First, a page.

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Friday, July 30, 2010

Top Ten Prague Places

There are no facts, only interpretations” - Friedrich Nietzsche

As my blog mission statement is at pains to point out, I’m just a long-standing Prague expat who loves wining and dining. A lot. Culinary / literally / photographically speaking I’m by no means an expert – I just happen to photograph my food and type up an irreverent account of my dining experiences afterwards.

That said, for what it’s worth I thought I’d give a quick run of my personal gastronomic favourites in Prague – it’s been tough confining it to a top ten, but (in reverse order) here we go:

10. Chai Chai Chai at Dobra Čajovna

Dobra Čajovna is just one of many tea houses in Prague, but its creamy and comforting rendition of ‘Chai Chai Chai’ at 78kč makes it my personal best of the bunch. Dobra Čajovna’s expansive tea menu describes the drink as “a black Indian Assam tea simmered in milk and strongly sweetened. Served in a 0.2l glass with an interrupted shout of ‘chai chai chai’”. Consumed in Dobra Čajovna’s atmospheric environs on a cold winter’s day, Chai Chai Chai is my personal remedy to just about any problems life can through at you.

I’ve unfortunately not got round to doing a full review of this place yet, but with its funky interior and pan-Asian range of noodles and curries, the Noodle Bar is one of my top places for a casual lunch or dinner with the girls. I particularly love the phò bò (almost as good as the authentic Vietnamese article) and the Chiang Mai noodles here. A word of warning though: though officially open till 10pm, their kitchen closes seemingly at whim any time from 8.30pm onwards. If you couldn’t already tell, photo is property of noodle.cz.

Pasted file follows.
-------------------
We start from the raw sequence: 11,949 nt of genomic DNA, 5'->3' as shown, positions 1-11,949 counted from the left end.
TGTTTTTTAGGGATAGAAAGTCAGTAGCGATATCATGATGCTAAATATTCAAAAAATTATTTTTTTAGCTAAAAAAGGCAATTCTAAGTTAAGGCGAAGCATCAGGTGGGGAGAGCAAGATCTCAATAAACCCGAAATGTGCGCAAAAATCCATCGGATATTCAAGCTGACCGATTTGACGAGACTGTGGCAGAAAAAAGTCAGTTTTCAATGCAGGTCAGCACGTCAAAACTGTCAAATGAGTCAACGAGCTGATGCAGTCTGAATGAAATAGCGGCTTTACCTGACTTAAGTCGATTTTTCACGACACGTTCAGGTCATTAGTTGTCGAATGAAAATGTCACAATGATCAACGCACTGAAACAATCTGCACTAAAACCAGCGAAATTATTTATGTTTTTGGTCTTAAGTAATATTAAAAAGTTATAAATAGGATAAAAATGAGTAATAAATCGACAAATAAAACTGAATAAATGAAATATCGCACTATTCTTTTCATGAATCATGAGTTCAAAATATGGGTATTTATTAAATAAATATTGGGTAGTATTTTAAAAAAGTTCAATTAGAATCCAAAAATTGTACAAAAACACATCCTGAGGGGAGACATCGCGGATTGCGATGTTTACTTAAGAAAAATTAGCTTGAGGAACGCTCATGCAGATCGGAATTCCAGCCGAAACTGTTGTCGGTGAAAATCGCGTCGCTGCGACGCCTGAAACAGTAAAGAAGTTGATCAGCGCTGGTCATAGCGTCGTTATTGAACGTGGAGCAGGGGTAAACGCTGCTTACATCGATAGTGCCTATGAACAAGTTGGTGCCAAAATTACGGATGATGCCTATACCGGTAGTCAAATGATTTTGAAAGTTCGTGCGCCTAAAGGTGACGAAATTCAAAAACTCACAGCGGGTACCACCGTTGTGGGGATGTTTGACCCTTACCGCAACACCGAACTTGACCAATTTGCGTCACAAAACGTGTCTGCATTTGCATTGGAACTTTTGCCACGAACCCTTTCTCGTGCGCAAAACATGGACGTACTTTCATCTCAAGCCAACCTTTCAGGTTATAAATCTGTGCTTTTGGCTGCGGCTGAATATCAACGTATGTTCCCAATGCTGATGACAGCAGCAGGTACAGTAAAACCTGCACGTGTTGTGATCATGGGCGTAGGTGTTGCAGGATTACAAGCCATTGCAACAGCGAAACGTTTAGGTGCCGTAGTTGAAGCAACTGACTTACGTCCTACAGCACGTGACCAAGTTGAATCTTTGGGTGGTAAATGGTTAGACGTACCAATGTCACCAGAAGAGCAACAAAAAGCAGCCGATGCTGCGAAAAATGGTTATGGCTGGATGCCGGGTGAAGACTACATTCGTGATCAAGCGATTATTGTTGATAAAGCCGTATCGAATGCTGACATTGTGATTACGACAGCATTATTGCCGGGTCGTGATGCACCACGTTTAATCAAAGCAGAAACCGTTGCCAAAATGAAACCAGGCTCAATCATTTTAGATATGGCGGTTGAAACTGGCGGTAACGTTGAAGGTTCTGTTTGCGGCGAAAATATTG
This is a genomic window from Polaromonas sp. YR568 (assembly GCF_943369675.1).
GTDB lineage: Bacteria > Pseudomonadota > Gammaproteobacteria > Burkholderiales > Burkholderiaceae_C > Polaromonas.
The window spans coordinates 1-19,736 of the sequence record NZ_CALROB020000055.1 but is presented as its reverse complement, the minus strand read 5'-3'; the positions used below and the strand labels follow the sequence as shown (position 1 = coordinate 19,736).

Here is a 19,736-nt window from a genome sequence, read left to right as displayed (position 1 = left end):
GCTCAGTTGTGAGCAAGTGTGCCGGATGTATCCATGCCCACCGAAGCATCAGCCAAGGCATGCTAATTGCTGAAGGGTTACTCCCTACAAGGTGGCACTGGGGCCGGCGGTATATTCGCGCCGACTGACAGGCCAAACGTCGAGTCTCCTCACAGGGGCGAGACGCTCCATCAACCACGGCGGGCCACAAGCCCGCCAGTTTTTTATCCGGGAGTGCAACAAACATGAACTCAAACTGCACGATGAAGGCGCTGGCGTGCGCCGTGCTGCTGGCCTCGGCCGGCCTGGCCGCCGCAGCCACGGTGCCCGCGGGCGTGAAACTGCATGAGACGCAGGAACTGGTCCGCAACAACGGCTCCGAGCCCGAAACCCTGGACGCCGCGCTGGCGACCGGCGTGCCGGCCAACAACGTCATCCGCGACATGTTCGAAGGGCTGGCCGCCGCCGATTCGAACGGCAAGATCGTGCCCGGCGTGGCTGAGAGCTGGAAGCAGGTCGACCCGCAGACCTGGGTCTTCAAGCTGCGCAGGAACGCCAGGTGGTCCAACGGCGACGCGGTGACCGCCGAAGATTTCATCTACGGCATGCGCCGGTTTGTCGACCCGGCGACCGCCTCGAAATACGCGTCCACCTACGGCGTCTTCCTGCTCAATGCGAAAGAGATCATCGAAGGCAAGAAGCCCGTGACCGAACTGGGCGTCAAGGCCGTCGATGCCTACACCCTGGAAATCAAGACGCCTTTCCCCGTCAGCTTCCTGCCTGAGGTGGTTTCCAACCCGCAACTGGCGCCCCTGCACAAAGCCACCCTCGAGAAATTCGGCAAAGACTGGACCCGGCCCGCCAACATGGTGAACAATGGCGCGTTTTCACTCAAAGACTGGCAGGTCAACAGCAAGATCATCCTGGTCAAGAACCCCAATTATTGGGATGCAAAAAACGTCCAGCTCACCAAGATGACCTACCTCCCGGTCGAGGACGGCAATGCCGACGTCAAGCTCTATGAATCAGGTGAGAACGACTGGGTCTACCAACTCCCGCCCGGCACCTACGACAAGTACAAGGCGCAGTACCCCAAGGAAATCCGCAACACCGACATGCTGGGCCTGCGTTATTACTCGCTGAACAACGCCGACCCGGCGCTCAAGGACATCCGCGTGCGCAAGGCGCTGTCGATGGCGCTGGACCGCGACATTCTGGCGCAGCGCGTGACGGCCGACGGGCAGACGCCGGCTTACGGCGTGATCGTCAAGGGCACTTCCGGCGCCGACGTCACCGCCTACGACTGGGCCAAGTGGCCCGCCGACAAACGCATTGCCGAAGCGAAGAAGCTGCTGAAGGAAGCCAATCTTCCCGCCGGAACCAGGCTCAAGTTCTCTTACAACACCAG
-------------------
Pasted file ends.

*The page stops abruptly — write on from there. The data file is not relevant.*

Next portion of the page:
8. Norsky Salat

Not so much a place as a food stuff I’ve only ever encountered in Prague, norsky salat constitutes my own personal equivalent to culinary crack. My staple of a solo cheap and chavvy night in is a plate of pasta topped with a pot’s worth of the stuff and accompanied by copious amounts of cheap wine and an episode of Corrie. Full review on the joys of norsky salat can be found here.

Alas, the one time I was taken to gourmet tasting restaurant La Degustation was way back in my pre-blog days, and I can’t afford to take myself again now. La Degustation is unique in Prague for its seven-course (plus various amuse-bouches) set tasting menus, either Czech or international (though you can mix and match). Carefully coordinated wine menus are also available to pair each main course, though as I recall their wine servings were decidedly on the stingy side. I’m not saying the La Degustation is extortionately expensive, but at the time I was actually living directly above the place in Prague 1, and dinner for two there cost more than my entire monthly rent. Needless to say, the bill wasn’t on me.

This backpacker-themed restaurant on Masarykovo nábřeží offers up a huge menu of Lebanese, Iraqi, Syrian and Indian dishes, as well as the occasional Czech eccentricity such as Canned Luncheon Meat with Bread served in a Mess-tin, Müsli Stick Flattened through Sitting Down on It, and Water from the Vltava. Karavan Seraj is justifiably popular based on the quality / variety of its cuisine and ambient surroundings – reservations to both here and its sister restaurant the Kardamon Club are definitely required. My full write-up on the place can be read here.

Curry in Prague is a controversial subject among expats – or at least us spice-mad British ones. Over the years I've been to been to Masala (started off good, but seemed to go off the boil lately), Tikka Dhaba (just plain weird, inauthentic food, possibly stoned waiter), Beas, Balarama and Govinda (all more canteen than restaurant though and usually only open when I’m at work), Tandoor (overrated), Chanchala (great dhosas and chai, but located in a shopping mall), Himalaya (good put pricey), the Indian Jewel (yet more costly), Khajuraho (just plain silly expensive), Haveli (good but out of the way), Mailsi (meh), Manni Pakistani (terrible), Dilli-Delhi (frozen vegetable travesty), Rasoi (shut down a couple of years back amid allegations of tax evasion, as I recall), and last but not least Rana (my hitherto pleasantly down-and-dingy favourite). Amidst all this masala mediocrity, the only place that has ever truly hit the spice spot for me is Curry House in Palmovka – my complete blog entry of the place can also be found here.